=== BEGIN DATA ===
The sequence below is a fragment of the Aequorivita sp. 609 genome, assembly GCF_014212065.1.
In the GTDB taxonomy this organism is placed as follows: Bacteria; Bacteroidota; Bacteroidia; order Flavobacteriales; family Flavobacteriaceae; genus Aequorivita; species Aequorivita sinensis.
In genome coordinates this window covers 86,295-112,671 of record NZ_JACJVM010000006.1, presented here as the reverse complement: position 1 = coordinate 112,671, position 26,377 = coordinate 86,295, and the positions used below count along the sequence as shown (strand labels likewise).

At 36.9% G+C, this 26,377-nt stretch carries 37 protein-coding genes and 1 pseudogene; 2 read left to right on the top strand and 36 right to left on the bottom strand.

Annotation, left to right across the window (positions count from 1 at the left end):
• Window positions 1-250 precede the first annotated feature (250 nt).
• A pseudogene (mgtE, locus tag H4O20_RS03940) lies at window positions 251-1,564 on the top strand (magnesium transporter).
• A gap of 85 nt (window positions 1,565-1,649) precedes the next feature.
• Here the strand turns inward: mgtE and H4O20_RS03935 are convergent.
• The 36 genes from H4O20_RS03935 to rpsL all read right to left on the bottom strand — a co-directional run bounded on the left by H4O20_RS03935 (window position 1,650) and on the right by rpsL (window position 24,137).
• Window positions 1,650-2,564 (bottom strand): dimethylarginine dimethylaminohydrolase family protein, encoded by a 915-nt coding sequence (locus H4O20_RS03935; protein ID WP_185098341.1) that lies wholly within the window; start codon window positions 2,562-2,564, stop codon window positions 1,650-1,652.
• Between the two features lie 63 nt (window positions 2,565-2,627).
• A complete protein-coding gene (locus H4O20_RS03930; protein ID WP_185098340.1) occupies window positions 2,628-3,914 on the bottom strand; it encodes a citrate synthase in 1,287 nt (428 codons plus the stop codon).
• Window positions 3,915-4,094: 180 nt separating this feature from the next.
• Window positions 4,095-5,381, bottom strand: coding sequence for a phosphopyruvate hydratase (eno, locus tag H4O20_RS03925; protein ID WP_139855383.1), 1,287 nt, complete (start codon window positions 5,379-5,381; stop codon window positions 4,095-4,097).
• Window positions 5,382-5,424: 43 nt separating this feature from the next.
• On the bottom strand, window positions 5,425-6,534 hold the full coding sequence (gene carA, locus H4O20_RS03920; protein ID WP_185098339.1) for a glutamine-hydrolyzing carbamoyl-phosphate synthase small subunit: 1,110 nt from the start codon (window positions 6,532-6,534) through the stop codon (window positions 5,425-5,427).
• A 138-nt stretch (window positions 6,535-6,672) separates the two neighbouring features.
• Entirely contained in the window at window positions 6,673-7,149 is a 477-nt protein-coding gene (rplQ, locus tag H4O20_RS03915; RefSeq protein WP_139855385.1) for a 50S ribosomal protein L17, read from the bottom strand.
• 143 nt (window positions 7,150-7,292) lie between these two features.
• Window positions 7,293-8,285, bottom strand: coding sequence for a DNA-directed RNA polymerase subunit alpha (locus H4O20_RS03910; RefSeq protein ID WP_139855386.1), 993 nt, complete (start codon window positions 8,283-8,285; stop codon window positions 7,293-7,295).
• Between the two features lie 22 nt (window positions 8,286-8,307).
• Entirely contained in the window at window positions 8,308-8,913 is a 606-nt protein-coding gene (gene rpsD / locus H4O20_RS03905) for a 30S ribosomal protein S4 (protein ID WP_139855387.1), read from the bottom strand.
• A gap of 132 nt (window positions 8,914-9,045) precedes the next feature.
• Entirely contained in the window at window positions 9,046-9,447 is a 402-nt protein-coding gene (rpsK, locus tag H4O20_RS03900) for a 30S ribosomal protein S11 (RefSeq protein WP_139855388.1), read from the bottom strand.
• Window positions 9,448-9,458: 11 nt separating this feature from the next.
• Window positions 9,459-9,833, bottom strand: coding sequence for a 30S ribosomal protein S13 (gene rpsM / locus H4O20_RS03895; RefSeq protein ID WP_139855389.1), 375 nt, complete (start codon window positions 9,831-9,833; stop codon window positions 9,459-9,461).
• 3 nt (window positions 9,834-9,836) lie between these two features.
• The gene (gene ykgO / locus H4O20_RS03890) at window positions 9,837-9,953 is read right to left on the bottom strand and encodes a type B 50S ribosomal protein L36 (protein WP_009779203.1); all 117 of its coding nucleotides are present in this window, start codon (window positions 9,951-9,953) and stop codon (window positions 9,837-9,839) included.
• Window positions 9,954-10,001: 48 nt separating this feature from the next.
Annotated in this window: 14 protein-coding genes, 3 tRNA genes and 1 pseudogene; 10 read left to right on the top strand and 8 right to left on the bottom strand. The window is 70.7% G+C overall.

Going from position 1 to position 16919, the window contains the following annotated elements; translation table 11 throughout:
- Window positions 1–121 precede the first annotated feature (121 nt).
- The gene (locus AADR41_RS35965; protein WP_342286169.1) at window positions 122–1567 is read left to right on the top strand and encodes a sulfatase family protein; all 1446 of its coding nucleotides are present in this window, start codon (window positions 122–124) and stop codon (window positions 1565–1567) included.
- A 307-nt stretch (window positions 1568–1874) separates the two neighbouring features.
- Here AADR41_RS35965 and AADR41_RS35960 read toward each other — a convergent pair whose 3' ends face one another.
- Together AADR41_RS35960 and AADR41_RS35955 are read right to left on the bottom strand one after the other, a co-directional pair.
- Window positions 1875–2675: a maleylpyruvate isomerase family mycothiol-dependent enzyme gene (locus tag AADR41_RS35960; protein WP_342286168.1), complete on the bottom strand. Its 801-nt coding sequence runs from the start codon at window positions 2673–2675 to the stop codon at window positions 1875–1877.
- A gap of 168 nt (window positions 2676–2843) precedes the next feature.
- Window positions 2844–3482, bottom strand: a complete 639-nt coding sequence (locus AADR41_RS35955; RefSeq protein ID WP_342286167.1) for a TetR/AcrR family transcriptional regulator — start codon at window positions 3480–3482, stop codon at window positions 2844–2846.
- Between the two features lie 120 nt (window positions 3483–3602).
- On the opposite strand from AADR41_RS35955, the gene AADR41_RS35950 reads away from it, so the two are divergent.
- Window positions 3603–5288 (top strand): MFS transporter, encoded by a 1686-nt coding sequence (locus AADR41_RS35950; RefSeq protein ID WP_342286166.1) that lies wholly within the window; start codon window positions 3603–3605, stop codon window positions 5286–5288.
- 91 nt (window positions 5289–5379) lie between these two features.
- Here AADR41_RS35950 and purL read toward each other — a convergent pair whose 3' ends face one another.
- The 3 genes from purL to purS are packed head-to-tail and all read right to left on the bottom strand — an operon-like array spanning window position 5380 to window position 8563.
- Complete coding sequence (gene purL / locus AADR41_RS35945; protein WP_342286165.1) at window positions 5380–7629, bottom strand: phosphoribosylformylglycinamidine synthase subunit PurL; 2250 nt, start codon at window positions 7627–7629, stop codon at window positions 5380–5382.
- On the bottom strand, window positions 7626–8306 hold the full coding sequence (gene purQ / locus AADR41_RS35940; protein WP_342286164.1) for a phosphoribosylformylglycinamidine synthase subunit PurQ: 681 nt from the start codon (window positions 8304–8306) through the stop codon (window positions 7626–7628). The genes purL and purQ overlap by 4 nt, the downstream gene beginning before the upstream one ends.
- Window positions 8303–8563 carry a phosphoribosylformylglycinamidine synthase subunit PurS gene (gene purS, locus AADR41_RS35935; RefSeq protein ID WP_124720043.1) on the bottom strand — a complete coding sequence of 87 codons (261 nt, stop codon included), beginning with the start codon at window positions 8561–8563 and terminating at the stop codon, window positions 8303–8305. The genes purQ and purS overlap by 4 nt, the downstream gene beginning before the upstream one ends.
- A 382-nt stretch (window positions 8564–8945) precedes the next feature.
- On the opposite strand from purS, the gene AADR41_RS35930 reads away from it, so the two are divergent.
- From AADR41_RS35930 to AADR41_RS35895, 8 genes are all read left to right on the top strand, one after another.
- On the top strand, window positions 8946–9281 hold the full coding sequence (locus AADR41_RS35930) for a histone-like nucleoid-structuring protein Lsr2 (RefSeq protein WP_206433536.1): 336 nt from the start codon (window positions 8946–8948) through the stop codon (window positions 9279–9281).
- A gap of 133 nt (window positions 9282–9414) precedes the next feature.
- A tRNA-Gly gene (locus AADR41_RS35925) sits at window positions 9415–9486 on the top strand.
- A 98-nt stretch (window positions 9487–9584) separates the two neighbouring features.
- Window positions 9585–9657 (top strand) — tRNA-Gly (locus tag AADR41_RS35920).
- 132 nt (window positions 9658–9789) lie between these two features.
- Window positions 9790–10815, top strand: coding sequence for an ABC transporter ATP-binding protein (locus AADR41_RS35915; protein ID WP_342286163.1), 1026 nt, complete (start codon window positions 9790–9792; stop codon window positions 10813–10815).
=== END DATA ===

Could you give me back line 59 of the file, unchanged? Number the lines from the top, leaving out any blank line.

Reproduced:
- Window positions 9790–10815, top strand: coding sequence for an ABC transporter ATP-binding protein (locus AADR41_RS35915; protein ID WP_342286163.1), 1026 nt, complete (start codon window positions 9790–9792; stop codon window positions 10813–10815).